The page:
However, I don't yet see a good workaround to the first issue on losing a textarea's sizing or scrolling information. I guess one could, in this case, track the textarea's size and scroll position (and perhaps selection or other properties) -- either with callbacks or on a timer. So, even for that, maybe a workaround would be doable; I'm not sure. Again though, that would be adding another level of complexity just to put a textarea up on the page (inside a nested component). That seems to me to be going in the opposite direction of Mithril's design principles.

Still, I have to admit, you have pointed me at a powerful idea for workarounds for building reusable components with Mithril 0.2.0. Thanks for adding another tool to my Mithril/JavaScript toolbox. However, I still see it as a workaround for unneeded rebuilding of component state. Just because we have power to do something, that does not mean we should actually do it, given alternatives (including doing nothing). And another alternative here which I feel is a better one overall is to make mounting/unmounting work like the documentation for m.component suggests: "Unloading components -- If a component's controller contains the function onunload, it will be called under one of these circumstances: when a new call to m.mount updates the root DOM element of the component in question ..." [my emphasis]

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pdfernhout commented Jun 30, 2015

@gaydenko Thanks for the great example of using an IIFE (immediately-invoked function expression) to make a component constructor function passed into m.component. I learned something from it. Here is a modified JSFiddle with your code showing internal component state preserved through mounting an unmounting:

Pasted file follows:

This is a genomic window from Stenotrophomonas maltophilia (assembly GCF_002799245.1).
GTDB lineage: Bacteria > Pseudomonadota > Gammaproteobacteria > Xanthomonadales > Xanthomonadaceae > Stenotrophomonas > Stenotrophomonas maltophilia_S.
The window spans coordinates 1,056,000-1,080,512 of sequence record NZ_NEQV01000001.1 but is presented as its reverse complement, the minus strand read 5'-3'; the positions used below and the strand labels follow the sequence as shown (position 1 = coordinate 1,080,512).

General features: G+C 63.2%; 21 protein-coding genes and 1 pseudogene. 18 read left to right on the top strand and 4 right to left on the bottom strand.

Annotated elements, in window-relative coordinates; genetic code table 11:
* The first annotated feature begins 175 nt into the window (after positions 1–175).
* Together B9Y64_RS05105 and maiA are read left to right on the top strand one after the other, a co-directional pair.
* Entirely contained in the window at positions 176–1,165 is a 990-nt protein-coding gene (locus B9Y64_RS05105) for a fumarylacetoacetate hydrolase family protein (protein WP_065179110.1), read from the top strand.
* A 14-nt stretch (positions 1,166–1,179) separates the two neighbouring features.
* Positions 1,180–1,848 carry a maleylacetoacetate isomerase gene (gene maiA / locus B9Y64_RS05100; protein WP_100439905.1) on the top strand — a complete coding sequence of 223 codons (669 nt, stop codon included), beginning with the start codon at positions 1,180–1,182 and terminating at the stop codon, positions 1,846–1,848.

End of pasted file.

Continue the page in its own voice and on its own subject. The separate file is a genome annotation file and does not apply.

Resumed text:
http://jsfiddle.net/pdfernhout/sr5htexw/1/

Essentially, you are turning the component into a (global) function that returns the component and binds/stores the initial state. It definitely improves things. Thanks! However there are at least a couple limitations I can see.

First, what happens if I change the InternalComponent's editing area from a text input to a textarea? And then manually resize the textarea to be bigger than the default and add several lines text and scroll to the end? And then "open" the second component? The textarea's state as to size and scroll position is still lost as the InternalComponent gets rebuilt on each mount/unmount. Such rebuilding is also just excess computation for no obvious benefit I can see. Here is another change to the JSFiddle that shows that issue:
http://jsfiddle.net/pdfernhout/sr5htexw/2/

Second, what happens if I want to have two InternalComponents with different state? They might indicate the time they were created, or have different internal stored text, or different open/close state, or might do different network requests. The current approach makes one global constructor function that has already defined its state once.

I can guess there might be at least one workaround to the second approach. As an example (not having tried it) perhaps a workaround could be maintaining a global list of instances of the component, where each instance is constructed with a consistent key passed in by args, and then the component looks up its state from the global object via that key. That global object could perhaps be maintained by the application and also passed in via args. That all might work, although it adds another non-obvious layer of complexity to writing components. Also, it might be a source of memory leaks, because when do you remove the data for each component? I guess you could use "config context unload" for correct unloading, but again this is adding another layer of complexity.